Anyone looking at the state of Pakistan today would find death and destruction, a state of complete anarchy, reigning in different parts of the country. While terrorism routinely visits the north (Khyber Pakhtunkhwa and Fata), the south (the sprawling port city of Karachi) and the west (Balochistan), other areas, though spared of the daily bouts of terrorist-related bloodshed and vandalism, remain in constant dread that the militants might strike them anytime. The writ of the state is nowhere in sight. Life seems to be moving undirected and unguarded in the state of Pakistan.

The unnatural death of a single individual would, at one time, have roused the nation’s conscience and brought hordes of people on to the streets to protest, the brutal killing of 21 personnel of the Levies is now passed over without comment. The authorities that would have acted fast to investigate and not rested till the culprit had been to taken to task, would now content themselves with a mere statement of condemnation and an ironic assurance of the security of life and property of the citizenry. Interior Minister Rehman Malik going a step further would promise a full report into the incident before making any comment – the findings of the report would, one can be certain, never be known and the deadly incident would be overtaken by another such event. These security men were abducted by around 200-strong contingent of the Taliban from two camps near Peshawar on Thursday and their bullet-ridden bodies were found on Saturday; the TTP, with its agenda of enforcing an archaic and self-interpreted system of governance in Pakistan announced barely a couple of days earlier, claimed responsibility for shooting them to death in custody. A more deliberate defiance of the injunctions of the religion of peace the Taliban falsely claim to champion, would be hard to find. Similarly, the agonising deaths in Karachi of seven bus passengers as an explosive device went off and the vehicle burst into flames would hardly cause any ripple in the corridors of power; only the friends and families of victims would be left to suffer the pains of loss. This and four deaths in Quetta make the tally of human loss at the hands of terrorists in a single day; the next day, Sunday, brought its own tale of woe, as the daybreak saw a bomb exploded in a bus at Mastung resulting in the death of 19 and injuries to a much larger number. Matters today echo the absolute failure of our political and military leadership to disperse the paranoia and conspiracy theories that envelope the general populace. Nothing short a firm commitment to root out the evil of militancy could bear fruit; there is little time left for the leadership to act and act with an iron hand.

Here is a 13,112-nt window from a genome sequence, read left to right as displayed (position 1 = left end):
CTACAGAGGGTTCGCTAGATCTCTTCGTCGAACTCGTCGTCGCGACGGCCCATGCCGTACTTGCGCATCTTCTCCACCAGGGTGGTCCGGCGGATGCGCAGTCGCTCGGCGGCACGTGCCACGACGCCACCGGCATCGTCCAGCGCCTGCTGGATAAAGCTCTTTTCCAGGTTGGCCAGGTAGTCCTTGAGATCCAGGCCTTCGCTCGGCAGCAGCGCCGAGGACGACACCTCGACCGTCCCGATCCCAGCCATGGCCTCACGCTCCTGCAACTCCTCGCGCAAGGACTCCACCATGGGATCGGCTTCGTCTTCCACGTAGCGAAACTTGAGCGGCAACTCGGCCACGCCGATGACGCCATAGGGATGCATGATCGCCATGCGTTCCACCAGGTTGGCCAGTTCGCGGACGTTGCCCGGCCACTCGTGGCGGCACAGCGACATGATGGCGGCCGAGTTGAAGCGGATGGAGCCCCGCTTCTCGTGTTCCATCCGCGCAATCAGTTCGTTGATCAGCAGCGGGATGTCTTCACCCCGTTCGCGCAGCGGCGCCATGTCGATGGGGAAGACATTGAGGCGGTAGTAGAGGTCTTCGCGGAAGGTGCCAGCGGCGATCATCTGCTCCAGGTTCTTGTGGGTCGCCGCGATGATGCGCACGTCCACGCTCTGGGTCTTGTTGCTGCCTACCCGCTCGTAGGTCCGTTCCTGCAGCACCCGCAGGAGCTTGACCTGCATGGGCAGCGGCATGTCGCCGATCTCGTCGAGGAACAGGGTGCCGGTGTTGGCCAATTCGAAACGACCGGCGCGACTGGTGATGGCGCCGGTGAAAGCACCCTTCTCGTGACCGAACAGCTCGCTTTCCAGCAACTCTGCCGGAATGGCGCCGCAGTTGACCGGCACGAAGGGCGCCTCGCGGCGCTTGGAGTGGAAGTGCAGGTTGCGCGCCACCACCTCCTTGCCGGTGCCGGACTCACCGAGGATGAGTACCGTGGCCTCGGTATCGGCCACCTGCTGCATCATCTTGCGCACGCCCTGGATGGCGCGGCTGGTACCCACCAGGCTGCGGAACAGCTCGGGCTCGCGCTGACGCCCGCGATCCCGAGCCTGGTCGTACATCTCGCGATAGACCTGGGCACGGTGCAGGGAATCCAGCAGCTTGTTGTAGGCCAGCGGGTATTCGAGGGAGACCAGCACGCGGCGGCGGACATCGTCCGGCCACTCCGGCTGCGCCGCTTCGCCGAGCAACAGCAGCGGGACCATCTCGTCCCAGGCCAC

Why the Army Chief, now in the second year of his three year extension, speaks often of the need for a “consensus” before action is taken. However, an Army Chief who received an extension on the grounds that he was essential to the counter terrorism efforts of the Pakistani armed forces, should not hide behind the need for 180 million people to all together agree on the obvious and must do what he knew had to be done two years before when he received his extension. The 95% of the defence policy, which is made by the mutual consultation of the army, navy and air force, as verified by the Secretary of Defence, must now be focused on the need to root out extremism and terrorism from society. Those who would attack our soldiers deserve to be responded to with the full force of our military, which we maintain at heavy cost to the taxpayer for exactly this purpose.